What's the deal with the iconic Cape Romano dome home? It's complicated.
The same question is on the mind of many in Southwest Florida: "What's the deal with the domes?"
The iconic Cape Romano dome home sits hundreds of feet offshore near Marco Island and presents an otherworldly picture for explorers. Years ago, these structures were planted on land but have slowly fallen into the water due to decades of erosion and the impact of natural storm events.
Since the site of the domes is now submerged, the land is state-owned and within the Rookery Bay Aquatic Preserve, according to the Florida Department of Environmental Protection.
"The Department of Environmental Protection’s Division of State Lands have not made a determination regarding the future of these structures," said Weesam Khoury, a deputy press secretary with the Florida Department of Environmental Protection.
"(The domes) are very unique in their land jurisdiction," Khoury added.
She told the Naples Daily News that despite the lands being owned by the state, the actual dome structures still reside within private ownership. However, the owner, John Tosto, would need to go through a permitting process with the state to perform any actions on the home.
Khoury said the state currently has no record of any recent action from the owner but noted he will be involved in future decisions for what will happen to the domes.
To make matters more murky, the responsibility of the parties involved in the dome home can fluctuate based on potential shoreline changes in the future, according to Khoury.
Owner's rocky journey with domes
In 1980, the mysterious dome structures were built by Bob and Margaret Lee on the Cape Romano shore. They eventually sold the home, and the domes now sit partially submerged near the shoreline, with two of the six domes collapsed into the sea.
Tosto bought the home for $300,000 in 2005 and had plans to bring the structures back onto the beach. These hopes were eventually dashed by significant erosion brought on by hurricanes.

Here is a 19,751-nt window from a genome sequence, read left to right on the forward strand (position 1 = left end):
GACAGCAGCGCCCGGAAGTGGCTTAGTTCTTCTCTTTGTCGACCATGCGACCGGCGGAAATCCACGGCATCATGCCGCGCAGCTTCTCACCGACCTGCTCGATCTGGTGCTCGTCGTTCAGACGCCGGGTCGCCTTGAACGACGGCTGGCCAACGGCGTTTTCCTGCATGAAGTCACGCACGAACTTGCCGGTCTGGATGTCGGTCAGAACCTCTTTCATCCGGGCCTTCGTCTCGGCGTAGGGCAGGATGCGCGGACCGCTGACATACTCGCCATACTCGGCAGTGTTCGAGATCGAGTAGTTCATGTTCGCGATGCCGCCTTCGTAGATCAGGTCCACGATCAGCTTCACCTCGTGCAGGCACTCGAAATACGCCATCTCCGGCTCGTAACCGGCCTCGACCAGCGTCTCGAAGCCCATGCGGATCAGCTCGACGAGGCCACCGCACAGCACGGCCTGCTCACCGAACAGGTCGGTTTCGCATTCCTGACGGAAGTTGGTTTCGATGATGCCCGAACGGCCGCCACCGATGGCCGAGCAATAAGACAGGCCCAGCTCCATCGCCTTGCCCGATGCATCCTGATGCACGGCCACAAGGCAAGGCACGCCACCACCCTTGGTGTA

Attempts to contact Tosto for comment were unsuccessful.
Before land ownership shifted to the state, Collier County began fining Tosto after deeming the home uninhabitable and ordering it demolished in 2007.
The county fined Tosto $250 per day for 3,844 days, resulting in fines of almost $1 million, according to Collier County spokesperson Connie Deane.
Tosto has since asked that the liens be reduced or waived due to financial hardship.
However, since jurisdiction has shifted, decisions, such as if the fines will need to be paid, are now up to the state, Deane said.
The condition of the domes has continued to dip over the years. Numerous marks from visitors throwing shells and other objects into the home are now visible, and various names can be seen etched into the concrete.
Ten years ago, in 2009, the market value of the property was listed as $200,000, according to the Collier County Property Appraiser's website. This is a sizable decrease from its asking price of $300,000 in 2005, and the figure has continued to decrease since, with the value eventually dipping to $125 in 2014.
With future of 'unique' tourist attraction unclear, ideas are plentiful
Despite the murky nature of what lies ahead for the home, ideas from other interested parties have been plentiful over time.
Several years ago, Naples-based nonprofit Oceans for Youth created an online campaign in order to raise money to sink the domes and turn them into an artificial reef.
It was eventually taken down after only raising around $200.
Wayne Hasson, the president of Oceans for Youth and a Naples resident, would still like to see the home taken apart and turned into an artificial reef for divers and fishers to use. However, he said the domes would need to be transported about 30 miles offshore in order to find clear water.